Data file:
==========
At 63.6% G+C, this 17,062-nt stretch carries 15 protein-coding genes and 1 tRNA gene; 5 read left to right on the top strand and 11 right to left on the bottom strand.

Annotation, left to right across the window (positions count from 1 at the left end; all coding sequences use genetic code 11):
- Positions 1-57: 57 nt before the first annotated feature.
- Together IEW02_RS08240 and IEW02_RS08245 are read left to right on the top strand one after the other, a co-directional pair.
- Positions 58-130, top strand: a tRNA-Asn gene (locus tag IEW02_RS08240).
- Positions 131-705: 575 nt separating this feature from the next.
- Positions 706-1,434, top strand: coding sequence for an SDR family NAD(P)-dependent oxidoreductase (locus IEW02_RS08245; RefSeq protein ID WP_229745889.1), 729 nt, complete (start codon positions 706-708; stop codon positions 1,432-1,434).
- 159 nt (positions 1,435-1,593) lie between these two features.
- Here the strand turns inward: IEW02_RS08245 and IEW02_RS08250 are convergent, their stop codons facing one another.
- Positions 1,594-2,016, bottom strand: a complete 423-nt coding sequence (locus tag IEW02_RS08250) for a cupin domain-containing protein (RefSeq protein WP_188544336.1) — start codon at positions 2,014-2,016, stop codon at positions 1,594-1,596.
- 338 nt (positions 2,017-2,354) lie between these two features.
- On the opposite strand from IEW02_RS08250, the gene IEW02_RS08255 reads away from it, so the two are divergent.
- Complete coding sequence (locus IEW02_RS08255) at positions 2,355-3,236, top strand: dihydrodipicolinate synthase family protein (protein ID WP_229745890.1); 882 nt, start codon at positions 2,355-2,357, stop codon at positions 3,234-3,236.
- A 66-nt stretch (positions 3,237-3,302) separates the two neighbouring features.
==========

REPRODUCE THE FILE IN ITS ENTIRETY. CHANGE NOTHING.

At 63.6% G+C, this 17,062-nt stretch carries 15 protein-coding genes and 1 tRNA gene; 5 read left to right on the top strand and 11 right to left on the bottom strand.

Annotation, left to right across the window (positions count from 1 at the left end; all coding sequences use genetic code 11):
- Positions 1-57: 57 nt before the first annotated feature.
- Together IEW02_RS08240 and IEW02_RS08245 are read left to right on the top strand one after the other, a co-directional pair.
- Positions 58-130, top strand: a tRNA-Asn gene (locus tag IEW02_RS08240).
- Positions 131-705: 575 nt separating this feature from the next.
- Positions 706-1,434, top strand: coding sequence for an SDR family NAD(P)-dependent oxidoreductase (locus IEW02_RS08245; RefSeq protein ID WP_229745889.1), 729 nt, complete (start codon positions 706-708; stop codon positions 1,432-1,434).
- 159 nt (positions 1,435-1,593) lie between these two features.
- Here the strand turns inward: IEW02_RS08245 and IEW02_RS08250 are convergent, their stop codons facing one another.
- Positions 1,594-2,016, bottom strand: a complete 423-nt coding sequence (locus tag IEW02_RS08250) for a cupin domain-containing protein (RefSeq protein WP_188544336.1) — start codon at positions 2,014-2,016, stop codon at positions 1,594-1,596.
- 338 nt (positions 2,017-2,354) lie between these two features.
- On the opposite strand from IEW02_RS08250, the gene IEW02_RS08255 reads away from it, so the two are divergent.
- Complete coding sequence (locus IEW02_RS08255) at positions 2,355-3,236, top strand: dihydrodipicolinate synthase family protein (protein ID WP_229745890.1); 882 nt, start codon at positions 2,355-2,357, stop codon at positions 3,234-3,236.
- A 66-nt stretch (positions 3,237-3,302) separates the two neighbouring features.